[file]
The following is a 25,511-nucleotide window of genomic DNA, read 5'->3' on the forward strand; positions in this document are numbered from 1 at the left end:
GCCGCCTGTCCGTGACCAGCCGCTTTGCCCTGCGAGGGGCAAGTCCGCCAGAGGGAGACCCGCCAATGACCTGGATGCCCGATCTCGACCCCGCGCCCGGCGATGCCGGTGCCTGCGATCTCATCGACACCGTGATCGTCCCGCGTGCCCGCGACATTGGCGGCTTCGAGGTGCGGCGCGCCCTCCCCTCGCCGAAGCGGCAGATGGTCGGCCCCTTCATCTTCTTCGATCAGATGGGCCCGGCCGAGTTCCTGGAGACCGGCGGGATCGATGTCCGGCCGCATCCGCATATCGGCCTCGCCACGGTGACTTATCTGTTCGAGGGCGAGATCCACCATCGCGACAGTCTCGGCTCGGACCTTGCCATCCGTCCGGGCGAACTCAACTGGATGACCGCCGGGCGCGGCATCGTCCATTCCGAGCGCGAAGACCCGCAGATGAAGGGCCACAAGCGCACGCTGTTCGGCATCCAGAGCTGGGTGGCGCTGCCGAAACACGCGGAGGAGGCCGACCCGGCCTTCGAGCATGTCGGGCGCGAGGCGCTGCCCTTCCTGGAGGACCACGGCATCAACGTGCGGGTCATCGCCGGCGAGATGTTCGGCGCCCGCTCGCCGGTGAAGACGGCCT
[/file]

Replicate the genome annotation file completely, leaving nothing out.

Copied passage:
The following is a 25,511-nucleotide window of genomic DNA, read 5'->3' on the forward strand; positions in this document are numbered from 1 at the left end:
GCCGCCTGTCCGTGACCAGCCGCTTTGCCCTGCGAGGGGCAAGTCCGCCAGAGGGAGACCCGCCAATGACCTGGATGCCCGATCTCGACCCCGCGCCCGGCGATGCCGGTGCCTGCGATCTCATCGACACCGTGATCGTCCCGCGTGCCCGCGACATTGGCGGCTTCGAGGTGCGGCGCGCCCTCCCCTCGCCGAAGCGGCAGATGGTCGGCCCCTTCATCTTCTTCGATCAGATGGGCCCGGCCGAGTTCCTGGAGACCGGCGGGATCGATGTCCGGCCGCATCCGCATATCGGCCTCGCCACGGTGACTTATCTGTTCGAGGGCGAGATCCACCATCGCGACAGTCTCGGCTCGGACCTTGCCATCCGTCCGGGCGAACTCAACTGGATGACCGCCGGGCGCGGCATCGTCCATTCCGAGCGCGAAGACCCGCAGATGAAGGGCCACAAGCGCACGCTGTTCGGCATCCAGAGCTGGGTGGCGCTGCCGAAACACGCGGAGGAGGCCGACCCGGCCTTCGAGCATGTCGGGCGCGAGGCGCTGCCCTTCCTGGAGGACCACGGCATCAACGTGCGGGTCATCGCCGGCGAGATGTTCGGCGCCCGCTCGCCGGTGAAGACGGCCT